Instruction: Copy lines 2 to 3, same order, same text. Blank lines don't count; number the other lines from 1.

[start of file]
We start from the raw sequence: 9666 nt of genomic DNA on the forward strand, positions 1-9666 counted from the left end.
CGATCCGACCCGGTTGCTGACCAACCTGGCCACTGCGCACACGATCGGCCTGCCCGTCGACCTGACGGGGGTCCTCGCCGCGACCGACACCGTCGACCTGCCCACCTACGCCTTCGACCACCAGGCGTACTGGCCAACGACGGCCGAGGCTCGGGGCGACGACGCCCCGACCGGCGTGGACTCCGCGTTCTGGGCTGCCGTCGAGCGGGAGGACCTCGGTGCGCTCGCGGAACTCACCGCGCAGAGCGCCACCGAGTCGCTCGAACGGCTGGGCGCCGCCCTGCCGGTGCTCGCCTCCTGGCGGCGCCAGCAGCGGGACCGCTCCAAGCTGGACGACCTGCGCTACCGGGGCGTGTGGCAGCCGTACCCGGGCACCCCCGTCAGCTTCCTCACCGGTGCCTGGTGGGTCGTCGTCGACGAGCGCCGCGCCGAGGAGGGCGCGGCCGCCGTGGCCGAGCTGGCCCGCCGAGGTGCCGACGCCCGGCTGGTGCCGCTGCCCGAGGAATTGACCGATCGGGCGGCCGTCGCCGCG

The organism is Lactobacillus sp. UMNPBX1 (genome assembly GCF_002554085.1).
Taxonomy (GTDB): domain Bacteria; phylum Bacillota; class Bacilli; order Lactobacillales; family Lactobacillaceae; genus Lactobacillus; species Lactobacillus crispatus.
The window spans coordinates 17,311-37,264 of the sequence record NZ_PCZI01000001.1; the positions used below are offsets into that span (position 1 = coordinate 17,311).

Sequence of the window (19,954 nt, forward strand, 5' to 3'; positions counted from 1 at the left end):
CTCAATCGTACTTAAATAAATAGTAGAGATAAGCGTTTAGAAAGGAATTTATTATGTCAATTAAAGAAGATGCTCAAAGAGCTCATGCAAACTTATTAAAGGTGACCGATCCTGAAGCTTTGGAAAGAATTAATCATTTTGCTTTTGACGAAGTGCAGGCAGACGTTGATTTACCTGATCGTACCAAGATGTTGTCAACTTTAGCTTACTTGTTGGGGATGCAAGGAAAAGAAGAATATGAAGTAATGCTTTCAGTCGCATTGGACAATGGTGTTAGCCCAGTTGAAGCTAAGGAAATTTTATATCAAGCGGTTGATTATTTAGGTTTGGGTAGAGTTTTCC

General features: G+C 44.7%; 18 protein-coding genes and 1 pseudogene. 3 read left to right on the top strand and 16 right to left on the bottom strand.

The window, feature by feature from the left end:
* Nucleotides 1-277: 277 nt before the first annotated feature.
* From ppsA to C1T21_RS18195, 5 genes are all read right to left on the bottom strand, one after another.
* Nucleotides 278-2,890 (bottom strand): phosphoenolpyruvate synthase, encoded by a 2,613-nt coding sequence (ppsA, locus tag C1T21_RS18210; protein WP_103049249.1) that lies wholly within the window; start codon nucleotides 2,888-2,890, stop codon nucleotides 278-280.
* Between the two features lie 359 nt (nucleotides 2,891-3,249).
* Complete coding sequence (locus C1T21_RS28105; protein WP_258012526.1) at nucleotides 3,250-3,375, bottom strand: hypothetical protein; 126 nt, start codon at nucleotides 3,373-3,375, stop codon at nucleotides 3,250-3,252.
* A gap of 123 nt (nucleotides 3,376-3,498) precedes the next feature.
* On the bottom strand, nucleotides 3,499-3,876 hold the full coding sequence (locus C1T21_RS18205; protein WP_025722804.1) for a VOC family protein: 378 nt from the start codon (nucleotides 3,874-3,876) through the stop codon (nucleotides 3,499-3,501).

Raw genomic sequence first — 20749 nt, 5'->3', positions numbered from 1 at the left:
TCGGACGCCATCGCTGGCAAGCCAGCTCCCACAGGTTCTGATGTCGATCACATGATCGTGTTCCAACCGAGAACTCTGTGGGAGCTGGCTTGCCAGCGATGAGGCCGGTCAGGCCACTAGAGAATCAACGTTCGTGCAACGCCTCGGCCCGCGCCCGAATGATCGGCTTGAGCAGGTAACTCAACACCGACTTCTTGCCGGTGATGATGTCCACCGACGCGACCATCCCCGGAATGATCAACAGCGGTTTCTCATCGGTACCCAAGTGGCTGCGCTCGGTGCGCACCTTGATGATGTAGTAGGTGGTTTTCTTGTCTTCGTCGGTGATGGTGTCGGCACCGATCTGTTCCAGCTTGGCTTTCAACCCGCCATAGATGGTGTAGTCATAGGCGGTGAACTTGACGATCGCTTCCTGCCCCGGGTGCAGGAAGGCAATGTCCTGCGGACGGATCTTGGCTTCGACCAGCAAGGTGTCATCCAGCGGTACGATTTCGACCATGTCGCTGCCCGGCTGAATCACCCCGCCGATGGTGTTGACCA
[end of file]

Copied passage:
CGATCCGACCCGGTTGCTGACCAACCTGGCCACTGCGCACACGATCGGCCTGCCCGTCGACCTGACGGGGGTCCTCGCCGCGACCGACACCGTCGACCTGCCCACCTACGCCTTCGACCACCAGGCGTACTGGCCAACGACGGCCGAGGCTCGGGGCGACGACGCCCCGACCGGCGTGGACTCCGCGTTCTGGGCTGCCGTCGAGCGGGAGGACCTCGGTGCGCTCGCGGAACTCACCGCGCAGAGCGCCACCGAGTCGCTCGAACGGCTGGGCGCCGCCCTGCCGGTGCTCGCCTCCTGGCGGCGCCAGCAGCGGGACCGCTCCAAGCTGGACGACCTGCGCTACCGGGGCGTGTGGCAGCCGTACCCGGGCACCCCCGTCAGCTTCCTCACCGGTGCCTGGTGGGTCGTCGTCGACGAGCGCCGCGCCGAGGAGGGCGCGGCCGCCGTGGCCGAGCTGGCCCGCCGAGGTGCCGACGCCCGGCTGGTGCCGCTGCCCGAGGAATTGACCGATCGGGCGGCCGTCGCCGCG

The organism is Lactobacillus sp. UMNPBX1 (genome assembly GCF_002554085.1).